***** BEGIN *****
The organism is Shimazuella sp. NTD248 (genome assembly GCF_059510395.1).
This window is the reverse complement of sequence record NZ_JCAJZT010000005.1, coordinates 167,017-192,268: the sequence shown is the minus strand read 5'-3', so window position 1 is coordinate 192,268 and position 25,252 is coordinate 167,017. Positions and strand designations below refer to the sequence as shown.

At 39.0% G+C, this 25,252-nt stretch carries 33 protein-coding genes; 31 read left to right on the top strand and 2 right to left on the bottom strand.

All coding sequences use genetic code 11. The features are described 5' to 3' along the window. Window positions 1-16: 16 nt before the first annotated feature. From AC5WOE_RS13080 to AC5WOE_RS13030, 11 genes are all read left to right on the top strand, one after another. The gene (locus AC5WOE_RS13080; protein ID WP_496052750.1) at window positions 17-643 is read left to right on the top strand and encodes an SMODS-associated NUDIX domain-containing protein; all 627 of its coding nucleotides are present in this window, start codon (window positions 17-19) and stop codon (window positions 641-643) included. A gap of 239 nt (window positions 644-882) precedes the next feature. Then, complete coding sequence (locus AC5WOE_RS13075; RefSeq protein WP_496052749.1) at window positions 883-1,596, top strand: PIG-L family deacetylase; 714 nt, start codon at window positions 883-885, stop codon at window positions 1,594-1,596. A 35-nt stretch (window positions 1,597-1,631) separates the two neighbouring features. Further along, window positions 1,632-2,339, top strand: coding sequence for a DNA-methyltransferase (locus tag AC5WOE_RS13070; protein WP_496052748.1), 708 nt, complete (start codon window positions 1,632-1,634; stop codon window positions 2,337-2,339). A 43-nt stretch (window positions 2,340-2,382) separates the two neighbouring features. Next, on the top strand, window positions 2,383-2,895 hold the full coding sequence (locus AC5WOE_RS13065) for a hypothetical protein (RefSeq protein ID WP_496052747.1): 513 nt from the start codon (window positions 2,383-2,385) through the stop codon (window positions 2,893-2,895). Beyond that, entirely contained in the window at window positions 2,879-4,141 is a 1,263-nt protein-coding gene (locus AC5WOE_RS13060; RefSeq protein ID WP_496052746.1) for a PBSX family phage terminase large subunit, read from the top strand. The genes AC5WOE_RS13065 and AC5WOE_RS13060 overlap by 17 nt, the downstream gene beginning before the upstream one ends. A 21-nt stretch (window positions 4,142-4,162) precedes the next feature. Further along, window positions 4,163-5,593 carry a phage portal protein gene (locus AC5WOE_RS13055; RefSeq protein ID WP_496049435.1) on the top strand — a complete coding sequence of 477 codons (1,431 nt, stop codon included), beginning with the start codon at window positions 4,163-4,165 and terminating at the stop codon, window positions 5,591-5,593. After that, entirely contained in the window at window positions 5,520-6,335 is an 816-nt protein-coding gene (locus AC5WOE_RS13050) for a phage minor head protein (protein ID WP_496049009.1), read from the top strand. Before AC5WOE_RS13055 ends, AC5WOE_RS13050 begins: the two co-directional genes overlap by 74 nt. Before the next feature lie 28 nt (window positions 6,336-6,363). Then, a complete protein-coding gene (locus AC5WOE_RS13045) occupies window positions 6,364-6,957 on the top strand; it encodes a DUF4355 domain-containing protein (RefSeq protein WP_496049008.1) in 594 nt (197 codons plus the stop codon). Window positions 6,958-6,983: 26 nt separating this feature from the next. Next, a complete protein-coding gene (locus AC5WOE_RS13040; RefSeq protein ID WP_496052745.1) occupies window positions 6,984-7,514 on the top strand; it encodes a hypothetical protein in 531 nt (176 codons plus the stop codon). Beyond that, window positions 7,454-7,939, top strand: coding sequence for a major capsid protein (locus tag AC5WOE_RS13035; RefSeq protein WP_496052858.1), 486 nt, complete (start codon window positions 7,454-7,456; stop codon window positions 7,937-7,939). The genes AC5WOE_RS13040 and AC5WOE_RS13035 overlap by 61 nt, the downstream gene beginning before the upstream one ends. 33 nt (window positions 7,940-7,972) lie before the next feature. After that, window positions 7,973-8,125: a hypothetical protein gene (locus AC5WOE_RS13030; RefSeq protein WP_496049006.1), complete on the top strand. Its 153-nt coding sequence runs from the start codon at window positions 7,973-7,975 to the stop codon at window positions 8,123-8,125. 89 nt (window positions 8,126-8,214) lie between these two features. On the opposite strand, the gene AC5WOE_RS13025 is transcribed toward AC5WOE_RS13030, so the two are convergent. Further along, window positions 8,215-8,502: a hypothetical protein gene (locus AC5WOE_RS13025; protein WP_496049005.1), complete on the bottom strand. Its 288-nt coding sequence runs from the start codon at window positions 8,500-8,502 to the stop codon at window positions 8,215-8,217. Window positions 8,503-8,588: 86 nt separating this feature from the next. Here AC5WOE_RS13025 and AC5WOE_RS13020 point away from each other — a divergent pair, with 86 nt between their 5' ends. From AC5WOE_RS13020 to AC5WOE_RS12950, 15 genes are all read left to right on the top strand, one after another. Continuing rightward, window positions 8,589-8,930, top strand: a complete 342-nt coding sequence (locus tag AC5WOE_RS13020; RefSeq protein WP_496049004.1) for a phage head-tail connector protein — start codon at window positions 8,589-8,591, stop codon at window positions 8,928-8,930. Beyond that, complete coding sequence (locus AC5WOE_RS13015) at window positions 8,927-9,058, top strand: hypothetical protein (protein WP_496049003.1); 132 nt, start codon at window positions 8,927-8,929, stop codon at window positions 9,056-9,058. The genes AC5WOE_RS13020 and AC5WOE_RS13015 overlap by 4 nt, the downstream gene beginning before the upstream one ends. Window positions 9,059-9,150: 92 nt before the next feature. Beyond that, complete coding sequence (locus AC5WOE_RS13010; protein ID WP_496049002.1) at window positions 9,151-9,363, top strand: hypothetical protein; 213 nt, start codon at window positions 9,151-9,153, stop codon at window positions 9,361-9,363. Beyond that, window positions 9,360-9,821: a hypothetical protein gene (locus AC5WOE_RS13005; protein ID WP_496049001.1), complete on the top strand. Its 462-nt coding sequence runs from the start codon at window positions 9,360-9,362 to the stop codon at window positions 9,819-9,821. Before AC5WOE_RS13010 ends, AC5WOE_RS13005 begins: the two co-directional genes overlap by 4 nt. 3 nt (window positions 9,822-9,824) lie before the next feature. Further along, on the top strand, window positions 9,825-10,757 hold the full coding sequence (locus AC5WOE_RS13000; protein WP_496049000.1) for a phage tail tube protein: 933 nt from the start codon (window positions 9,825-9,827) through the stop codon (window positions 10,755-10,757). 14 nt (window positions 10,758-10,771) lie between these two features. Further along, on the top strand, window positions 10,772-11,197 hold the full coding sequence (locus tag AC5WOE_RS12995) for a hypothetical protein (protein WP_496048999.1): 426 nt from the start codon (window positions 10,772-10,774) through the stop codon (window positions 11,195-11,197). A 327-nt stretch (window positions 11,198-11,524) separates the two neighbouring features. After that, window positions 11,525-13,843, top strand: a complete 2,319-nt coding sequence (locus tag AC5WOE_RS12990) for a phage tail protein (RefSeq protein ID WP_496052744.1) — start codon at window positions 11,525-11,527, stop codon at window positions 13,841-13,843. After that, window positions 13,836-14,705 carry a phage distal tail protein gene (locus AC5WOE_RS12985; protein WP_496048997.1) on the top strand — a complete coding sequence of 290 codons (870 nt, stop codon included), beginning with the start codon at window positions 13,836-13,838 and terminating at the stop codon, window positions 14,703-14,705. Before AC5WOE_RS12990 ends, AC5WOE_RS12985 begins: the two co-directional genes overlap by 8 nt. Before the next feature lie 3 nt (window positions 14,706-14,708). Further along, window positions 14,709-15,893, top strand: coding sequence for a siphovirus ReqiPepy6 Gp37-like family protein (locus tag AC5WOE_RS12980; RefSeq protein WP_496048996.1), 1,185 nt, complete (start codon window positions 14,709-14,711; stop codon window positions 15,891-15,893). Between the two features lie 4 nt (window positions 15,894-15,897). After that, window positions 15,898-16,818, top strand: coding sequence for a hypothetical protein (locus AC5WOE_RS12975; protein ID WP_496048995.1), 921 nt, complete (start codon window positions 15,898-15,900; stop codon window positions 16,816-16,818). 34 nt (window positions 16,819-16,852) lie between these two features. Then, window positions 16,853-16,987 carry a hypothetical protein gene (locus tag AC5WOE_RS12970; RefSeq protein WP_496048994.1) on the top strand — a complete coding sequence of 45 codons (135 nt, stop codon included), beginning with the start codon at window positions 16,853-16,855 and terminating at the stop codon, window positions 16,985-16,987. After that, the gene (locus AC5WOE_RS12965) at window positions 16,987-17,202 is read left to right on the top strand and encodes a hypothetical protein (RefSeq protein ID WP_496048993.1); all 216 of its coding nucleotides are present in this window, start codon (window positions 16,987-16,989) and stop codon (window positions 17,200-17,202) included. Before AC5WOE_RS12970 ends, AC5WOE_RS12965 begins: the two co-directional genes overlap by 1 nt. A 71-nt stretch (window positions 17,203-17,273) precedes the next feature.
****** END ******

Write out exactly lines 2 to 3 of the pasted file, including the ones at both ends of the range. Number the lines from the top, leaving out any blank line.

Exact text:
This window is the reverse complement of sequence record NZ_JCAJZT010000005.1, coordinates 167,017-192,268: the sequence shown is the minus strand read 5'-3', so window position 1 is coordinate 192,268 and position 25,252 is coordinate 167,017. Positions and strand designations below refer to the sequence as shown.

At 39.0% G+C, this 25,252-nt stretch carries 33 protein-coding genes; 31 read left to right on the top strand and 2 right to left on the bottom strand.